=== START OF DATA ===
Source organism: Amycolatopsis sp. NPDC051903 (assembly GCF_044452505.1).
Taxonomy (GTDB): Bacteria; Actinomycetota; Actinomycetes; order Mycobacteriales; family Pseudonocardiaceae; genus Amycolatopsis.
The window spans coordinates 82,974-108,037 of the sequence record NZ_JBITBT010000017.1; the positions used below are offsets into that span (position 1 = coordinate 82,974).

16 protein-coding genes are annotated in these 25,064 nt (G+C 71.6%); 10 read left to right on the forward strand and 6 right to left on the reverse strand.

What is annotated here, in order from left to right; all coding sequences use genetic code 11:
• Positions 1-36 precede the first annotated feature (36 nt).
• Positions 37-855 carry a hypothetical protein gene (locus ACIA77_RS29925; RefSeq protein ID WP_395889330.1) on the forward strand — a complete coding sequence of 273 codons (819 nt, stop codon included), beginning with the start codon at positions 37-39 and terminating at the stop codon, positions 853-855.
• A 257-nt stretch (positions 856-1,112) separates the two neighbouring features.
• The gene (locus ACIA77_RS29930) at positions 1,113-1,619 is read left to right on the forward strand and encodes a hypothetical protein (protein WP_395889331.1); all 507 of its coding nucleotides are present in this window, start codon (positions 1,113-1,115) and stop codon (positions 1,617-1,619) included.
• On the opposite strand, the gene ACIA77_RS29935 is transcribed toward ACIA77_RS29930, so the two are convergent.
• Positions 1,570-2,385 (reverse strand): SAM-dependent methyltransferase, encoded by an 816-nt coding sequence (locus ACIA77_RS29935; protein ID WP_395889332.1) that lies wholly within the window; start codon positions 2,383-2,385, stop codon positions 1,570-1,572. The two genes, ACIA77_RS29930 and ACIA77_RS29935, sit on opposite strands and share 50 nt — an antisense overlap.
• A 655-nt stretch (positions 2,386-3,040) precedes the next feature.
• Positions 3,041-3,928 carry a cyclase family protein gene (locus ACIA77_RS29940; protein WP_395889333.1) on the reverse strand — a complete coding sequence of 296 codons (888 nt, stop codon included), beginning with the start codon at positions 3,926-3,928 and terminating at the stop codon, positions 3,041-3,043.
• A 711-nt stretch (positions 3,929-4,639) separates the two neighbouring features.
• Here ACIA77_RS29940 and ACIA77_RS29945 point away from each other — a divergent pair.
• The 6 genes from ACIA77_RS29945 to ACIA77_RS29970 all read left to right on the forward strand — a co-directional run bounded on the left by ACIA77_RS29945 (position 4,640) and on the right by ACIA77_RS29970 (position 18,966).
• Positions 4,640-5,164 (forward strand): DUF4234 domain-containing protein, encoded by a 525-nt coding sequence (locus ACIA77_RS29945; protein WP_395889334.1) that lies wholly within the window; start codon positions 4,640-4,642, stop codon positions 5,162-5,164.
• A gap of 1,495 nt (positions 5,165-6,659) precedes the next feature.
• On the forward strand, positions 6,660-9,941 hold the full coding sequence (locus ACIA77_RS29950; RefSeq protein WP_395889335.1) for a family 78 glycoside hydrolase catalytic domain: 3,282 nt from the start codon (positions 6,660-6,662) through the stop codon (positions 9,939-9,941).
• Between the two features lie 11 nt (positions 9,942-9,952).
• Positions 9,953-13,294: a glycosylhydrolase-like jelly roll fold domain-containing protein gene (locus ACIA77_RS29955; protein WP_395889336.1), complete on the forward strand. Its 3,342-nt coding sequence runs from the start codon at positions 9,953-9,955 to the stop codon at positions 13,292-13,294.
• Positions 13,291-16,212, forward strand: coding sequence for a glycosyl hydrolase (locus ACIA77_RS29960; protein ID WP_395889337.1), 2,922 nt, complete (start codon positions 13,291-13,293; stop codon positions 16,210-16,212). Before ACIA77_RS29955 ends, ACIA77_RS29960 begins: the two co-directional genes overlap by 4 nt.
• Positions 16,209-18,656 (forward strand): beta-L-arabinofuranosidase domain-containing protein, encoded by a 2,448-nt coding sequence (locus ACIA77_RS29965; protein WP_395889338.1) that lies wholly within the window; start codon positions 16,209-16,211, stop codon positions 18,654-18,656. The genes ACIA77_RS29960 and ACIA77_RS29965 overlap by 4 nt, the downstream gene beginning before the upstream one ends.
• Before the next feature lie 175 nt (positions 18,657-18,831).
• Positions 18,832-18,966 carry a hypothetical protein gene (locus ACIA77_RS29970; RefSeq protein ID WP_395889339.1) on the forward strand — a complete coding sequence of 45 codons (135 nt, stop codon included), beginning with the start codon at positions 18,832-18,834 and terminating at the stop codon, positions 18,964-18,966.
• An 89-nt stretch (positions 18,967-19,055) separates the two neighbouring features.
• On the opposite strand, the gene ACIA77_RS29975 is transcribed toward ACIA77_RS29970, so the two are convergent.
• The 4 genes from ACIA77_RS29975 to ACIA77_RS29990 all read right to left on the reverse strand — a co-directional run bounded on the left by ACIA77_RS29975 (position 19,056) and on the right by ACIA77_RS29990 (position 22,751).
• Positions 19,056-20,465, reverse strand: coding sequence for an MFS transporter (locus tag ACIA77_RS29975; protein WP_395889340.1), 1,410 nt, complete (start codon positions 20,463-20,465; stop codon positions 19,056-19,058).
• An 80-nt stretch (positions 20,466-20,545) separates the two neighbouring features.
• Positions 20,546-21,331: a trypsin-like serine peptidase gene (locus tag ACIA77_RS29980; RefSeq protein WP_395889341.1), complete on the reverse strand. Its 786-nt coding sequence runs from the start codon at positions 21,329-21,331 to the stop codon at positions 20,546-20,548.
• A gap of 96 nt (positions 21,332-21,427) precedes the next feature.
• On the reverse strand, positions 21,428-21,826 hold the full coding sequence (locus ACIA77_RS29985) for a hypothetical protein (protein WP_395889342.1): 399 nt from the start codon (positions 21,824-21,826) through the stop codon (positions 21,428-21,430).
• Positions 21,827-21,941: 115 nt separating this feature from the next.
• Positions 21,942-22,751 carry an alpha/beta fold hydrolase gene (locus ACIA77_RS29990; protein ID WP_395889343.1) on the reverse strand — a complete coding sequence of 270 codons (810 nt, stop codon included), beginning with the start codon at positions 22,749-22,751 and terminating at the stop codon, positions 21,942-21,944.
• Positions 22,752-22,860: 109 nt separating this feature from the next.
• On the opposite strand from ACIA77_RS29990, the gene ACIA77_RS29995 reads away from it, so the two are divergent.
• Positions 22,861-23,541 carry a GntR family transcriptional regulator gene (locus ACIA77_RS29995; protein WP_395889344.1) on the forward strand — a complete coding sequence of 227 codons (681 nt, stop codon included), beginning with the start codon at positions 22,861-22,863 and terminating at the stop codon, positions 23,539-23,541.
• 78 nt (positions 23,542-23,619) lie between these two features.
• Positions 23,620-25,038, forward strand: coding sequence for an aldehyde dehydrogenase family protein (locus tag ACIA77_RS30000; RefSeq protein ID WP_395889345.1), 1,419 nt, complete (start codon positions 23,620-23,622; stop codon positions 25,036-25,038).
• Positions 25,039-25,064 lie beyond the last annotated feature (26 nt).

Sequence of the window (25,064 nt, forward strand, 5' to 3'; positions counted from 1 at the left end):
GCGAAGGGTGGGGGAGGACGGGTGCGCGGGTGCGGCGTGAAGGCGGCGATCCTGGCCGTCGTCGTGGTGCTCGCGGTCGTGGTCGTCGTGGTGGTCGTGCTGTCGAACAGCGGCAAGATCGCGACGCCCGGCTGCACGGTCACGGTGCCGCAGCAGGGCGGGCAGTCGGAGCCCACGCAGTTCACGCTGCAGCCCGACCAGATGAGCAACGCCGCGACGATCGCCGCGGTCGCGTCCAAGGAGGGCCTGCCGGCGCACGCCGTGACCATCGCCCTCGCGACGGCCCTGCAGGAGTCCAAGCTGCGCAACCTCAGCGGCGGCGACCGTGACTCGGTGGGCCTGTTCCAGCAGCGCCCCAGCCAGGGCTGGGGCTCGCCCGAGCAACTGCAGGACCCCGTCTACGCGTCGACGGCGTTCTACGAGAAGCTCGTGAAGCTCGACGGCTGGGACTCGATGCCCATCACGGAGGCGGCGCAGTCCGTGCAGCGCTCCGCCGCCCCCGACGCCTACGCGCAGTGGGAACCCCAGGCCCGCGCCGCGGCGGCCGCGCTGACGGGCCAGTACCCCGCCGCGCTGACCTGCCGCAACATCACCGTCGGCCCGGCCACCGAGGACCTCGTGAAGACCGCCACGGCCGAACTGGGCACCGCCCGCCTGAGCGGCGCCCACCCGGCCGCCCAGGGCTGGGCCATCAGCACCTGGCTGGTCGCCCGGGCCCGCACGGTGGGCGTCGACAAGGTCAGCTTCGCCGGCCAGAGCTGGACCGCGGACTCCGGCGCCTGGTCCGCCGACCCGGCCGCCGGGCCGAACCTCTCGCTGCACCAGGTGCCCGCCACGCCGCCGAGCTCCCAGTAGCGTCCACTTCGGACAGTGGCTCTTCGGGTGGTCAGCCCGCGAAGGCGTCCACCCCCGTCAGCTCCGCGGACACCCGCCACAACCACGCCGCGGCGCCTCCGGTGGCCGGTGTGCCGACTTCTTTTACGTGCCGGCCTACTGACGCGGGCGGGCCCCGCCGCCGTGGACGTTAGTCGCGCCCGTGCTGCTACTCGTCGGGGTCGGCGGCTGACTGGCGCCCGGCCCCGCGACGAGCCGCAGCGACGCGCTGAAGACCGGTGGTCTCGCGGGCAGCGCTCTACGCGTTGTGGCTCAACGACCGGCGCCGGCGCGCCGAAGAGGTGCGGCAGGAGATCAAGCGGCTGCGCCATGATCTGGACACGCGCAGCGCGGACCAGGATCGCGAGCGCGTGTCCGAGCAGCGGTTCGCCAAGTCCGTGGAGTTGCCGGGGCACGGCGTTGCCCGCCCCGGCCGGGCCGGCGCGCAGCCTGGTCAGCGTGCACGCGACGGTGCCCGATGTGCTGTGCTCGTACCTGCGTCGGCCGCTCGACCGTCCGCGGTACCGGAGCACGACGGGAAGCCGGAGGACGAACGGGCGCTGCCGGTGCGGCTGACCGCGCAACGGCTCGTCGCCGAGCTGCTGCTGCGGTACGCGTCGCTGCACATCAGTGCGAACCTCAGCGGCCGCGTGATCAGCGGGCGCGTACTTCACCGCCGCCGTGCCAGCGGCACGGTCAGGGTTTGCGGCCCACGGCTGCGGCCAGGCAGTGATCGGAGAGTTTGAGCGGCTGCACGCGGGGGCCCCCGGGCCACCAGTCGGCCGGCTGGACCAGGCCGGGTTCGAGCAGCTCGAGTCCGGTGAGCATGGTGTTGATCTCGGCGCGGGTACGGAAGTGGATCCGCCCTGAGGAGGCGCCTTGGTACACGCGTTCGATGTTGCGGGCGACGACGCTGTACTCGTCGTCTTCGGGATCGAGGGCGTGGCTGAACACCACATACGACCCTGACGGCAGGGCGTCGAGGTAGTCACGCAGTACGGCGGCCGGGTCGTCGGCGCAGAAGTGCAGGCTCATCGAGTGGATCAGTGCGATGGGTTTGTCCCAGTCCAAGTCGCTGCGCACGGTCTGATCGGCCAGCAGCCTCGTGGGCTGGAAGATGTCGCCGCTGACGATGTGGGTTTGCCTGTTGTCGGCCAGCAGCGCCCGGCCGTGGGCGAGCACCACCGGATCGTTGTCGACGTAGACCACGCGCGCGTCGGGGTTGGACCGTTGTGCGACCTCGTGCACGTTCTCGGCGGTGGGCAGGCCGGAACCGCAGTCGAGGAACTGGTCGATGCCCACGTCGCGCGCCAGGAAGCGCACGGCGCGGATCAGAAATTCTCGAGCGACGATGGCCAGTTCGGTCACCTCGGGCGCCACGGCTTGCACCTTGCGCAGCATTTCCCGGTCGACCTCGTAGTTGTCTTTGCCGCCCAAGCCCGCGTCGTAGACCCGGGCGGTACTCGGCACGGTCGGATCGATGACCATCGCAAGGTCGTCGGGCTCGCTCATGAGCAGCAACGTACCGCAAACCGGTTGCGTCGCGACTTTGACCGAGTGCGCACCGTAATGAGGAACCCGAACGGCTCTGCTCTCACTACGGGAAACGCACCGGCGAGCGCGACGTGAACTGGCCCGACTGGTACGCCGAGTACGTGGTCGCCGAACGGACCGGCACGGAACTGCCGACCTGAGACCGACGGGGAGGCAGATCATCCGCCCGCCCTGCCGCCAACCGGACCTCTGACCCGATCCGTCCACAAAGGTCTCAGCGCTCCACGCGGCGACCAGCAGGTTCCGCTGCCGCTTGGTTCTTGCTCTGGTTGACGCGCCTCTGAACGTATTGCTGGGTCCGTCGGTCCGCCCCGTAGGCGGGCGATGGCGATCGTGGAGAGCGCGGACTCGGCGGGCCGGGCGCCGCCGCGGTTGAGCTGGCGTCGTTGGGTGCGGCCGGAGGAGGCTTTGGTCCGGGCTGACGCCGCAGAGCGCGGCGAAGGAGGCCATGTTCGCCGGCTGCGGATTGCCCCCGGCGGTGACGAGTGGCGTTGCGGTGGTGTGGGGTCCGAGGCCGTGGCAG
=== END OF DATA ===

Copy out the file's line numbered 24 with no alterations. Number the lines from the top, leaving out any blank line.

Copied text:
• Before the next feature lie 175 nt (positions 18,657-18,831).